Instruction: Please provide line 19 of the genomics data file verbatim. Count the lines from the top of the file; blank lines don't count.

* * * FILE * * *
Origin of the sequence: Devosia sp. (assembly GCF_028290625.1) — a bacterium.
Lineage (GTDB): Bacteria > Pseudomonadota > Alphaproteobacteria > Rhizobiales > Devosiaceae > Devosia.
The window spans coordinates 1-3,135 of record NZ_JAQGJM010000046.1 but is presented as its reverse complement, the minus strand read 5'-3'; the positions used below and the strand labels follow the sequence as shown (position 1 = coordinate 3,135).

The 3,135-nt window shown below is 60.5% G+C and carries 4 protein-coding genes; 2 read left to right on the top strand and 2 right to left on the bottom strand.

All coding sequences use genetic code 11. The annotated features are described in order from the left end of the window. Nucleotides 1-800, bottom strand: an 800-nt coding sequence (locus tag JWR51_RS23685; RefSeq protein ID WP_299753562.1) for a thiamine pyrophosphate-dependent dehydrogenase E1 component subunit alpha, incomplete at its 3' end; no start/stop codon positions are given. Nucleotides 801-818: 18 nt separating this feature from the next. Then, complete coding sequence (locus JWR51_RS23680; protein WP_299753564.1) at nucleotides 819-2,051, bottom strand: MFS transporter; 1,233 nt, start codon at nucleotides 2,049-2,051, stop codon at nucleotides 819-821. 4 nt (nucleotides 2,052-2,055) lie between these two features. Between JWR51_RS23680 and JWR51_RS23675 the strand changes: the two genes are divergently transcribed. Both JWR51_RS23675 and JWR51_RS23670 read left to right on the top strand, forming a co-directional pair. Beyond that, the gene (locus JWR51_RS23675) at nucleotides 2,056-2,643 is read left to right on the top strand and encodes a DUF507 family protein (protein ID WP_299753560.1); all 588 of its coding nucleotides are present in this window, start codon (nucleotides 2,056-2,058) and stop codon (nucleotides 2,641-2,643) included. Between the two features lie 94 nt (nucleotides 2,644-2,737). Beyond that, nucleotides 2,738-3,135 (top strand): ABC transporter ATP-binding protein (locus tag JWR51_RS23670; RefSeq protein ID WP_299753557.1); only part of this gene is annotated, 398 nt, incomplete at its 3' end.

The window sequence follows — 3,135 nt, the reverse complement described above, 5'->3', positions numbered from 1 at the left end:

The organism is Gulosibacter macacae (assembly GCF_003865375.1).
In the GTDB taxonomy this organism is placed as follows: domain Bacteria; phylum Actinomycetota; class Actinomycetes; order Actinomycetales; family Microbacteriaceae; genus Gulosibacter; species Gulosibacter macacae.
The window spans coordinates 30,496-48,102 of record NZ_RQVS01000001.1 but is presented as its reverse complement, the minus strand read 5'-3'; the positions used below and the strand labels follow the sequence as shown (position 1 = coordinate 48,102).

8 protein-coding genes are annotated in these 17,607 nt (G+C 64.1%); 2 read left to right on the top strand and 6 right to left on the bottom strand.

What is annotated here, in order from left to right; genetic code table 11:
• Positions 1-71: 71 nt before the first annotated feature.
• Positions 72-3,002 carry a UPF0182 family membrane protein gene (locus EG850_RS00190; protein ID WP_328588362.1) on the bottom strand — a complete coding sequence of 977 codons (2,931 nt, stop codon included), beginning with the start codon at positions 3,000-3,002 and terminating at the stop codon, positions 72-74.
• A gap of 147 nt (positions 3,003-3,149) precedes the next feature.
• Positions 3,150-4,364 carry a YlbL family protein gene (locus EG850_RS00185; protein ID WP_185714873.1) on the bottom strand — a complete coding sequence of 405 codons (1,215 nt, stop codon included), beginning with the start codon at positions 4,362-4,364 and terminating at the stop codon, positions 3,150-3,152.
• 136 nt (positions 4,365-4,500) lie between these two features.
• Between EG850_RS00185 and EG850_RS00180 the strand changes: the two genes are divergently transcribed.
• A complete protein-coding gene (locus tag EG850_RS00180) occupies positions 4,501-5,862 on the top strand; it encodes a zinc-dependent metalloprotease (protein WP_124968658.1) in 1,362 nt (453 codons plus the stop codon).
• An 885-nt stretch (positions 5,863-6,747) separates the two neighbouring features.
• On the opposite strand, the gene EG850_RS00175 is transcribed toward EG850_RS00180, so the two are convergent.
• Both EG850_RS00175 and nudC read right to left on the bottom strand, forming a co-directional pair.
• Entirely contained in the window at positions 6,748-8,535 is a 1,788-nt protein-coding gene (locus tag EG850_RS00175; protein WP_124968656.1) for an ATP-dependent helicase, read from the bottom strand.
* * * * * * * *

• An 885-nt stretch (positions 5,863-6,747) separates the two neighbouring features.